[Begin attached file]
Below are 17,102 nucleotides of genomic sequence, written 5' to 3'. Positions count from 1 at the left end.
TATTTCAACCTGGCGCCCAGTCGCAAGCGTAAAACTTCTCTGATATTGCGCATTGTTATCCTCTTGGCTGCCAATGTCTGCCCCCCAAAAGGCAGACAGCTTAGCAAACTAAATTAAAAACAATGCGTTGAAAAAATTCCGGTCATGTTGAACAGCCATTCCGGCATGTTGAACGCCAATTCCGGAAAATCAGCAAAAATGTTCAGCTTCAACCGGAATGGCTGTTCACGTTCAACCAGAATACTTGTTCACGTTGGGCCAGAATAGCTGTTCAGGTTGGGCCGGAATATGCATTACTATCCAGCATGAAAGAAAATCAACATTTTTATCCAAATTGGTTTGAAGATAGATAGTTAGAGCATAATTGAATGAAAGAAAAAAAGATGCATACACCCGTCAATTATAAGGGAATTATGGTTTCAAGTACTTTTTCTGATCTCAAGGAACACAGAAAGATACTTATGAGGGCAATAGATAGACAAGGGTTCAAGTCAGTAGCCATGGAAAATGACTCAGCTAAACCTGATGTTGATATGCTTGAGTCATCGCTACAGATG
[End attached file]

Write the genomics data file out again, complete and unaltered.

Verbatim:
Below are 17,102 nucleotides of genomic sequence, written 5' to 3'. Positions count from 1 at the left end.
TATTTCAACCTGGCGCCCAGTCGCAAGCGTAAAACTTCTCTGATATTGCGCATTGTTATCCTCTTGGCTGCCAATGTCTGCCCCCCAAAAGGCAGACAGCTTAGCAAACTAAATTAAAAACAATGCGTTGAAAAAATTCCGGTCATGTTGAACAGCCATTCCGGCATGTTGAACGCCAATTCCGGAAAATCAGCAAAAATGTTCAGCTTCAACCGGAATGGCTGTTCACGTTCAACCAGAATACTTGTTCACGTTGGGCCAGAATAGCTGTTCAGGTTGGGCCGGAATATGCATTACTATCCAGCATGAAAGAAAATCAACATTTTTATCCAAATTGGTTTGAAGATAGATAGTTAGAGCATAATTGAATGAAAGAAAAAAAGATGCATACACCCGTCAATTATAAGGGAATTATGGTTTCAAGTACTTTTTCTGATCTCAAGGAACACAGAAAGATACTTATGAGGGCAATAGATAGACAAGGGTTCAAGTCAGTAGCCATGGAAAATGACTCAGCTAAACCTGATGTTGATATGCTTGAGTCATCGCTACAGATG